Serum Institute of India (SII) CEO and Indian billionaire Adar Poonwalla announced that he is making a personal contribution of Rs. 10 crore — or one million pounds — to help Indian students cover the cost of quarantine in the UK and elsewhere. Dubbed #UnlockEducation, it is being campaigned by Indian broadcasting network New Delhi Television Ltd (NDTV) following the generous donation from the billionaire.
Poonwalla said the initiative demonstrates his commitment to “helping Indian students quarantine abroad on arrival for their higher studies.” He learnt about the Indian student plight after catching NDTV’s coverage, and knew he was in a position to help. SII is one of the world’s largest vaccine manufacturers. In India, it recently committed to providing complimentary Covishield doses to match orders in the nationwide vaccination drive.
“The new Amber List in the UK rules make it clear that Indian students will still need to quarantine, albeit at a place of their choosing. They may, therefore, still incur substantial costs,” he explained.
Besides increased costs of returning to university, students are also worried if their made-in-India vaccines will be accepted. Source: Sam Panthaky/AFP
Indian students form a large part of the global movement campaigning to return to their universities abroad. Their families have had to bear the costs of plane tickets, COVID-19 tests, and hotel quarantine. As they quarantine in the UK, students must test negative for COVID-19 on day two and eight of their quarantine.
Figures from Higher Education Statistics Agency (HESA) showed that there had been a notable increase of 38,580 Indian students over five years — 2015-16 to 2019-20 — at UK universities. UK universities have previously offered to cover the expenses of quarantine in the UK, after India was added to the UK’s red list in April. It has since been reclassified to the amber list, along with Qatar, Bahrain, and the UAE.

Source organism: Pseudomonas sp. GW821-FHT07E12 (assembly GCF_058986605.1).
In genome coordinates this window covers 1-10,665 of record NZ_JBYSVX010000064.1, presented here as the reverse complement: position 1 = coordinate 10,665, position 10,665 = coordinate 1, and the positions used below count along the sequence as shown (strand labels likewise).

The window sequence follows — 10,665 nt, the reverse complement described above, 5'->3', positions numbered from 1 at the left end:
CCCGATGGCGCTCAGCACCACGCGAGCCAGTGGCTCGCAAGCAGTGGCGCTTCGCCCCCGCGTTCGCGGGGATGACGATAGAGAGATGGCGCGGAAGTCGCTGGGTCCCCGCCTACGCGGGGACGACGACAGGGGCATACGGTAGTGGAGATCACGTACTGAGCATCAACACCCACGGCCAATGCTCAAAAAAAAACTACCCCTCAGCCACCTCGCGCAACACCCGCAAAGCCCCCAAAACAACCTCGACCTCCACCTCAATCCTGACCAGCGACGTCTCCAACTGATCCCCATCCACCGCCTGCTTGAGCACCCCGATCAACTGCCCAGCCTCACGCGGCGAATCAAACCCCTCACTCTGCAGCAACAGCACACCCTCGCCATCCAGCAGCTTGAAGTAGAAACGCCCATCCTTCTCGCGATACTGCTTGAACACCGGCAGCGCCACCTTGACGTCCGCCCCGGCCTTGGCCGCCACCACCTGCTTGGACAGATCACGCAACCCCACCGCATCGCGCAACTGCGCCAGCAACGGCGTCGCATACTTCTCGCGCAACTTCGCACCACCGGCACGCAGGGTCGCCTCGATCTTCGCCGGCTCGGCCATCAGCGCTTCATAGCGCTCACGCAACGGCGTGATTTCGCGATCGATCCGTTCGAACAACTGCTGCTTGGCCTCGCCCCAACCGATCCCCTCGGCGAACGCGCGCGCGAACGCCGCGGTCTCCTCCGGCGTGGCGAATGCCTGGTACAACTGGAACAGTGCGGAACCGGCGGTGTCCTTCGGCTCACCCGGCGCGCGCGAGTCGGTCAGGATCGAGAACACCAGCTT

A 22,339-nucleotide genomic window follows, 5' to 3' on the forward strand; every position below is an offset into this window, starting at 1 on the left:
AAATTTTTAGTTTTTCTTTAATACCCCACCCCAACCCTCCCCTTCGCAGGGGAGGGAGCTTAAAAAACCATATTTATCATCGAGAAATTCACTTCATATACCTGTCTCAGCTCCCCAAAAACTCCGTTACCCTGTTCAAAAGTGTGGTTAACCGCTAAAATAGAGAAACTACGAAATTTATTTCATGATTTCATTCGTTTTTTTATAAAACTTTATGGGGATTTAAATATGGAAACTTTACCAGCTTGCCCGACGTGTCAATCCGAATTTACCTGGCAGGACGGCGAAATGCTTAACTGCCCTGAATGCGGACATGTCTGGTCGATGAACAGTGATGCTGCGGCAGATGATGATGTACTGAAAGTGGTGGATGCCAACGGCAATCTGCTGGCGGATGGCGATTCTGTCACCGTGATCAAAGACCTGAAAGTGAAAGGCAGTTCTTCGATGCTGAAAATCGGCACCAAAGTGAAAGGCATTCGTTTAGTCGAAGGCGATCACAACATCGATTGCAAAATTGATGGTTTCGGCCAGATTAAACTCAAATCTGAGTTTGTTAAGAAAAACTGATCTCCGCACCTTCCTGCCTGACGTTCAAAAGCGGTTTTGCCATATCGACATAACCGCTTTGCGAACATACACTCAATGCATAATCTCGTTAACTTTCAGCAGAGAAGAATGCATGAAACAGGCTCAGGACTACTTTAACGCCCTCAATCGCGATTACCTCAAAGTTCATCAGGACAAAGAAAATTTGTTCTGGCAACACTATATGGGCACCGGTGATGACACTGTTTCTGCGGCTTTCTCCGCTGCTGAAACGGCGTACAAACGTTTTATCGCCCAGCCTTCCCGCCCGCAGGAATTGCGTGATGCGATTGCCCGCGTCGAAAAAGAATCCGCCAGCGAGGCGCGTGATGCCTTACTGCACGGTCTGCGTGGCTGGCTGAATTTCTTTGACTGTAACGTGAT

Unvaccinated students can expect to quarantine for 10 days. The cost of quarantining varies depending on where students are staying, but students can expect to fork out £1,750 pounds (1,81,000 Rupees or close to two lakhs) to quarantine in a government-approved hotel.
Serum Institute of India’s Executive Director Adar Poonawalla and his wife Natasha launch of the country’s first nasal H1N1 vaccine, ‘Nasovac’, back in 2010. Source: Punit Paranjpe/AFP
Following Poonwalla’s contribution, NDTV is now welcoming other donations from individuals and corporations wishing to assist international students financially during the pandemic.
Besides quarantine in the UK, many Indian students have expressed concerns whether their vaccines would be accepted in the UK and other European Union (EU) countries. Students who had received Covishield — the made-in-India version of the widely-accepted AstraZeneca vaccine — faced discriminatory policies when trying to return to campus, reports NDTV.
Dear students travelling abroad, as a few countries are yet to approve COVISHIELD as an acceptable vaccine for travel without quarantine, you may have to incur some costs. I have set aside Rs.10 crores for this, apply below for financial support if needed. https://t.co/CbD6IsdKol
— Adar Poonawalla (@adarpoonawalla) August 5, 2021
Indian students returning to their UK universities are priority recipients, but the campaign also covers the cost of Indian students studying in universities and colleges around the world.
Students who are travelling to countries where they must cover the cost of quarantine due to delays over their Covishield vaccine approval could qualify for this financial aid.
The official campaign website reads: “While we continue to accept applications for grants, the exact amount being disbursed will be decided in a few days once there is clarity from universities on costs associated with quarantine in residence.” Get a head start and apply for the scheme here. The campaign runs until August 24.